DUHOK, Kurdistan Region (Kurdistan24) - Kurdistan Workers' Party (PKK) should leave the Ezidi town of Shingal (Sinjar) for the region to be reconstructed and its people to return in the post-Islamic State (IS) period, said Kurdistan Region's Prime Minister Nechirvan Barzani on Thursday.
In a two-days conference titled "Independence of Kurdistan: Challenges and Opportunities" held at the American University of Kurdistan in the city of Duhok, PM Barzani also stated that his government previously thanked the PKK and the Syrian Kurds for their help in fighting the IS in the area.
But, "forces which interfere in the affairs of Shingal should leave. We do not think the PKK should stay there as a force; it must leave," Barzani added during a panel talk at the American University.
"The people of Shingal themselves should decide how they are going to be governed," he said.
Barzani expected "an understanding" from the PKK for the sake of the people of the region, who he said were not returning because of the militarization there.
The IS militants captured Shingal in early August 2014 in the face of an undermanned and undergunned Kurdish Peshmerga forces.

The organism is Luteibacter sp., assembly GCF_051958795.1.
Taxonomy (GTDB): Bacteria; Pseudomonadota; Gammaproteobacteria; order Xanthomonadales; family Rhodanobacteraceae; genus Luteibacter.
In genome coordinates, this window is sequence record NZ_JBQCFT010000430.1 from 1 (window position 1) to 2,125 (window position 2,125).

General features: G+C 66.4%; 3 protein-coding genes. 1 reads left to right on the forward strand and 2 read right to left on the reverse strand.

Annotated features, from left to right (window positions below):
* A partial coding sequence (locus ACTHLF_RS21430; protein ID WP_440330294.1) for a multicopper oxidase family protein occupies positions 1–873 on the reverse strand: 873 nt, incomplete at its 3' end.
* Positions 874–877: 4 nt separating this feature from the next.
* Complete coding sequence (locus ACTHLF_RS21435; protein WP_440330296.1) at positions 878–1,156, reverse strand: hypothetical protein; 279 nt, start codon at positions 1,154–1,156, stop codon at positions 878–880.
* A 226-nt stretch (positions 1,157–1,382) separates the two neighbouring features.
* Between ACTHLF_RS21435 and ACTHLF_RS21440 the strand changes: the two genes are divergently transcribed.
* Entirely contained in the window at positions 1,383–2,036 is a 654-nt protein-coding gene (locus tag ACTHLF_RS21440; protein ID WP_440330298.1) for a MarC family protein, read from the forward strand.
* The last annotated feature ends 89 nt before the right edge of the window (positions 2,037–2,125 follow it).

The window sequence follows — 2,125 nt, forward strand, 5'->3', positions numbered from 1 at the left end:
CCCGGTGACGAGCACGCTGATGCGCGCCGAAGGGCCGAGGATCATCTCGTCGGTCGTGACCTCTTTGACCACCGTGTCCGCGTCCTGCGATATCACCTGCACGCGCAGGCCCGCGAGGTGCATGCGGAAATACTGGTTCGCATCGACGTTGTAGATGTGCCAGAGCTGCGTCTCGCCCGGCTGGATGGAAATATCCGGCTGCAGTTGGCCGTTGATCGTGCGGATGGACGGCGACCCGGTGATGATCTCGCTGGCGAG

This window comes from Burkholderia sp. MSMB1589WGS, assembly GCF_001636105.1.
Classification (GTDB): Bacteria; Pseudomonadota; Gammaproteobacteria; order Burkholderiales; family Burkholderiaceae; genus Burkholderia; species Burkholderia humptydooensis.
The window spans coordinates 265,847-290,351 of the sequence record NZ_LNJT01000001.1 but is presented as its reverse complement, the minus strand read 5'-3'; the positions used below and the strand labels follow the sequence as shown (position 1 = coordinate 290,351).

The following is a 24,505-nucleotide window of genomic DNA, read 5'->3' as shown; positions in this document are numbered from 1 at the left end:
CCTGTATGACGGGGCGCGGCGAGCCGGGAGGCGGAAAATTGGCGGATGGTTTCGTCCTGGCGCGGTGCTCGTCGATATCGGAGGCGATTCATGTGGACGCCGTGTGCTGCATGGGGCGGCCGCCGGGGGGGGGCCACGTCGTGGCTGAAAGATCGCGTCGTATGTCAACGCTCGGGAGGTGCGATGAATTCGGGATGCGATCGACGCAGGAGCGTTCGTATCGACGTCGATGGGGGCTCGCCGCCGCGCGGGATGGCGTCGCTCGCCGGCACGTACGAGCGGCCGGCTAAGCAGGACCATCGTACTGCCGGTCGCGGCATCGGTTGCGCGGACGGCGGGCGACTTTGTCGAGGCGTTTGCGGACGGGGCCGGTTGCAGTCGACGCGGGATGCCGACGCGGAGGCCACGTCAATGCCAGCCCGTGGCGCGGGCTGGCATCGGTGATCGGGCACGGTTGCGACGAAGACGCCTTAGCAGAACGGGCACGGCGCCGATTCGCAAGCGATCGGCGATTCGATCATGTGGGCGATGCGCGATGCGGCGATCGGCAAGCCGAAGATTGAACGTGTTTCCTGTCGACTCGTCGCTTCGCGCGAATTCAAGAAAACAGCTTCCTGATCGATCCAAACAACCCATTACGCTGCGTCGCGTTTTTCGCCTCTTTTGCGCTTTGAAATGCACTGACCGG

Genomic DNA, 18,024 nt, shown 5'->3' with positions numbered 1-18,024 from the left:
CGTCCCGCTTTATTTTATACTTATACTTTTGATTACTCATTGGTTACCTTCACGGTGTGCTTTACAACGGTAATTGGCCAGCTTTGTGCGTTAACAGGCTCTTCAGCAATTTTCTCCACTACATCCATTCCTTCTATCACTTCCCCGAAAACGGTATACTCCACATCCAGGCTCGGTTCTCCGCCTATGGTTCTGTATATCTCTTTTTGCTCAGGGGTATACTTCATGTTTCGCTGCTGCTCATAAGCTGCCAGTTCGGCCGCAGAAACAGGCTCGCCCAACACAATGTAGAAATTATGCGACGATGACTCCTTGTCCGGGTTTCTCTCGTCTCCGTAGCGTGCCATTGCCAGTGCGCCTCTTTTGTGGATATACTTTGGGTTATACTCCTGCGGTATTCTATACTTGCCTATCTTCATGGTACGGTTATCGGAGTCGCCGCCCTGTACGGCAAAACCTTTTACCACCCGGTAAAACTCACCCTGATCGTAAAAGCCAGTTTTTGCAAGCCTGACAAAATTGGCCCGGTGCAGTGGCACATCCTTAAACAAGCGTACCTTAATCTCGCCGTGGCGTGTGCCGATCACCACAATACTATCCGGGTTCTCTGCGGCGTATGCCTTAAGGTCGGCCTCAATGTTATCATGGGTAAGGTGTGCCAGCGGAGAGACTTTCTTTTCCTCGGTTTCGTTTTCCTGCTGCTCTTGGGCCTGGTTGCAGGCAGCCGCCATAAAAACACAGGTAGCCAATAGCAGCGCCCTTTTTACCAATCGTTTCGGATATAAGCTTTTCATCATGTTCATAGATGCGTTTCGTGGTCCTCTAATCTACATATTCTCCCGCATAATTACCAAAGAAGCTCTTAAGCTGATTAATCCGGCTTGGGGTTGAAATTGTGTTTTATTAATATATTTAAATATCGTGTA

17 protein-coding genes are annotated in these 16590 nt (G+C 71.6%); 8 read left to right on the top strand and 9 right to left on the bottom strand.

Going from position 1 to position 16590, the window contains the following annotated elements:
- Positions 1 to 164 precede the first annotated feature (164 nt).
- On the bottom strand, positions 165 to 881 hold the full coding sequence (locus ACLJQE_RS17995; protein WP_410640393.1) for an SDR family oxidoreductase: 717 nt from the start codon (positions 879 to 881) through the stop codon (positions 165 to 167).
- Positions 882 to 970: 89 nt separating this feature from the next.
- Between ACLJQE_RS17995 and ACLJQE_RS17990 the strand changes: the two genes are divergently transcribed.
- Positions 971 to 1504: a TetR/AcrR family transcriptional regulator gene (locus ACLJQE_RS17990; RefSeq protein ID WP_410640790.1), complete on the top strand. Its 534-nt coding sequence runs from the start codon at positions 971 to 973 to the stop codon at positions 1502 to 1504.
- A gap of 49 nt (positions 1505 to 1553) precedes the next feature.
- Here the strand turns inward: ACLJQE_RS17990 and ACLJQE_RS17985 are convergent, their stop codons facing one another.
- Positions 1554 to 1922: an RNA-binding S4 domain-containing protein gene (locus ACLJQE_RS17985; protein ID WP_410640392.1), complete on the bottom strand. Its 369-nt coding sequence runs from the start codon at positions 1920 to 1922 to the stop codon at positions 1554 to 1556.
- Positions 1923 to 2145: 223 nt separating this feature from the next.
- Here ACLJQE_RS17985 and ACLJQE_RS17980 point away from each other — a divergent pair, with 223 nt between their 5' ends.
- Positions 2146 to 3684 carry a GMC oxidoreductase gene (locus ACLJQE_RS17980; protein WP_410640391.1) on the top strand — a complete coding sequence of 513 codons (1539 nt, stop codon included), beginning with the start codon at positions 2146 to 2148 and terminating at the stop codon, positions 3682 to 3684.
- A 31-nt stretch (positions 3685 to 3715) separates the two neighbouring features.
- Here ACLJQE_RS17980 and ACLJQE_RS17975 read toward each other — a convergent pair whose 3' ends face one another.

Islamists immediately started an unprecedented campaign in modern times against civilian Ezidis that since has been recognized by international organizations and parliaments as a genocide in which they separated men from women and kids, to massacre the former and enslave the latter in thousands.
"Ezidis and Christians faced the greatest catastrophe. It was not necessarily only from the IS; it came from their own neighbors," said Barzani, adding Shingal was already surrounded by an IS-friendly, hostile population.
Peshmerga forces supported by the United States-led International Coalition against the IS regained the control of Shingal in a November 2015 offensive.
Since then Kurdistan Region's forces and PKK guerrillas have held ground in the area in an uneasy state of peace amid frequent mutual backlashes between political leaderships of both sides.
PM Barzani separately accused the Iraqi Government of financially aiding the PKK, a situation, which he said was rather in favor of the former.
Turkey, which designates the PKK as a terrorist organization because of the group's four-decades-old guerrilla warfare against its troops, also has vigorously spoken against PKK presence in Shingal.
President Recep Tayyip Erdogan and his Foreign Minister Mevlut Cavusoglu have over the past year consistently threatened an invasion, if the PKK did not leave the area which they described as "a second Qandil."
Editing by Ava Homa